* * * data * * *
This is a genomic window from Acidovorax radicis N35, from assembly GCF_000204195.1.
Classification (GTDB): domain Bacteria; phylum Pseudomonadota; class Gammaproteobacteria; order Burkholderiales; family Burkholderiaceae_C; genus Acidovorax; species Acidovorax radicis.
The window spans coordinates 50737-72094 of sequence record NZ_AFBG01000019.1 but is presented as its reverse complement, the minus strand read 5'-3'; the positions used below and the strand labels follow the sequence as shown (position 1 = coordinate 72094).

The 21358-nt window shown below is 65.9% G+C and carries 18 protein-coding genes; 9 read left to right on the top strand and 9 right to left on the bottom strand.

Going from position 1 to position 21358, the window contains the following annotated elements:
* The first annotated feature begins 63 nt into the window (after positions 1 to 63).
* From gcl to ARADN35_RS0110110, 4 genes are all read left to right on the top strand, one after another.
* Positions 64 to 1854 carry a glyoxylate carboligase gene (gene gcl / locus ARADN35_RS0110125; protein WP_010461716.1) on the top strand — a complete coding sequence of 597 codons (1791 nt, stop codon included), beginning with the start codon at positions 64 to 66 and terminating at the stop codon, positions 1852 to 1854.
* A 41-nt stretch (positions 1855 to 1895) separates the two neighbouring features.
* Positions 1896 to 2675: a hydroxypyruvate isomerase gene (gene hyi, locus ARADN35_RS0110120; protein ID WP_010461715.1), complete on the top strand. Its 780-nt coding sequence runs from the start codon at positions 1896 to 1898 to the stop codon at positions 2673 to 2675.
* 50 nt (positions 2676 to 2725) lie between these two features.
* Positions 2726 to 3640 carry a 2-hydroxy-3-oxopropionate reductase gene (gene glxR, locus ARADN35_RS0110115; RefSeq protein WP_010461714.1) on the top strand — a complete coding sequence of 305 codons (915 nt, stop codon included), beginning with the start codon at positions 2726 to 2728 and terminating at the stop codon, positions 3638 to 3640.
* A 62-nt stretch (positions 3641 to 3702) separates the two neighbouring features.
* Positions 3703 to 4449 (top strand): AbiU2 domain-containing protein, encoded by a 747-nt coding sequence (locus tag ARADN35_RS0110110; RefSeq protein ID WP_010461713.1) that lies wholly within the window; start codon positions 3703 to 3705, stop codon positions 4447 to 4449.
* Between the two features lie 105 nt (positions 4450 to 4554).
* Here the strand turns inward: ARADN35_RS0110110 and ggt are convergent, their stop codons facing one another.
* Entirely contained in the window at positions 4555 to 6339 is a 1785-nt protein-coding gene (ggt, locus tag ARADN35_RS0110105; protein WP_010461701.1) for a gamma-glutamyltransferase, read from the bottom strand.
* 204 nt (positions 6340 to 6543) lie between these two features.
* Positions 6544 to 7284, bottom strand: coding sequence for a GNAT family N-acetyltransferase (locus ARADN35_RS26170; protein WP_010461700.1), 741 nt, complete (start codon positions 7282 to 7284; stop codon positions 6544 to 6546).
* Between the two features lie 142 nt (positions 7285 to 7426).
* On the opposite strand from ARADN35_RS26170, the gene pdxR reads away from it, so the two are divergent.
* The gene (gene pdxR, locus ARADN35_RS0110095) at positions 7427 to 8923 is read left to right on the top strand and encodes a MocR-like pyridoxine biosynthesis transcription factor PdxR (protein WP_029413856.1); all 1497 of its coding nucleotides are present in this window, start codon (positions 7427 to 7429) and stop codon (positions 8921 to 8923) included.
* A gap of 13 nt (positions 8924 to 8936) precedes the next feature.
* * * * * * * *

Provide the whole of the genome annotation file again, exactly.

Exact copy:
This is a genomic window from Acidovorax radicis N35, from assembly GCF_000204195.1.
Classification (GTDB): domain Bacteria; phylum Pseudomonadota; class Gammaproteobacteria; order Burkholderiales; family Burkholderiaceae_C; genus Acidovorax; species Acidovorax radicis.
The window spans coordinates 50737-72094 of sequence record NZ_AFBG01000019.1 but is presented as its reverse complement, the minus strand read 5'-3'; the positions used below and the strand labels follow the sequence as shown (position 1 = coordinate 72094).

The 21358-nt window shown below is 65.9% G+C and carries 18 protein-coding genes; 9 read left to right on the top strand and 9 right to left on the bottom strand.

Going from position 1 to position 21358, the window contains the following annotated elements:
* The first annotated feature begins 63 nt into the window (after positions 1 to 63).
* From gcl to ARADN35_RS0110110, 4 genes are all read left to right on the top strand, one after another.
* Positions 64 to 1854 carry a glyoxylate carboligase gene (gene gcl / locus ARADN35_RS0110125; protein WP_010461716.1) on the top strand — a complete coding sequence of 597 codons (1791 nt, stop codon included), beginning with the start codon at positions 64 to 66 and terminating at the stop codon, positions 1852 to 1854.
* A 41-nt stretch (positions 1855 to 1895) separates the two neighbouring features.
* Positions 1896 to 2675: a hydroxypyruvate isomerase gene (gene hyi, locus ARADN35_RS0110120; protein ID WP_010461715.1), complete on the top strand. Its 780-nt coding sequence runs from the start codon at positions 1896 to 1898 to the stop codon at positions 2673 to 2675.
* 50 nt (positions 2676 to 2725) lie between these two features.
* Positions 2726 to 3640 carry a 2-hydroxy-3-oxopropionate reductase gene (gene glxR, locus ARADN35_RS0110115; RefSeq protein WP_010461714.1) on the top strand — a complete coding sequence of 305 codons (915 nt, stop codon included), beginning with the start codon at positions 2726 to 2728 and terminating at the stop codon, positions 3638 to 3640.
* A 62-nt stretch (positions 3641 to 3702) separates the two neighbouring features.
* Positions 3703 to 4449 (top strand): AbiU2 domain-containing protein, encoded by a 747-nt coding sequence (locus tag ARADN35_RS0110110; RefSeq protein ID WP_010461713.1) that lies wholly within the window; start codon positions 3703 to 3705, stop codon positions 4447 to 4449.
* Between the two features lie 105 nt (positions 4450 to 4554).
* Here the strand turns inward: ARADN35_RS0110110 and ggt are convergent, their stop codons facing one another.
* Entirely contained in the window at positions 4555 to 6339 is a 1785-nt protein-coding gene (ggt, locus tag ARADN35_RS0110105; protein WP_010461701.1) for a gamma-glutamyltransferase, read from the bottom strand.
* 204 nt (positions 6340 to 6543) lie between these two features.
* Positions 6544 to 7284, bottom strand: coding sequence for a GNAT family N-acetyltransferase (locus ARADN35_RS26170; protein WP_010461700.1), 741 nt, complete (start codon positions 7282 to 7284; stop codon positions 6544 to 6546).
* Between the two features lie 142 nt (positions 7285 to 7426).
* On the opposite strand from ARADN35_RS26170, the gene pdxR reads away from it, so the two are divergent.
* The gene (gene pdxR, locus ARADN35_RS0110095) at positions 7427 to 8923 is read left to right on the top strand and encodes a MocR-like pyridoxine biosynthesis transcription factor PdxR (protein WP_029413856.1); all 1497 of its coding nucleotides are present in this window, start codon (positions 7427 to 7429) and stop codon (positions 8921 to 8923) included.
* A gap of 13 nt (positions 8924 to 8936) precedes the next feature.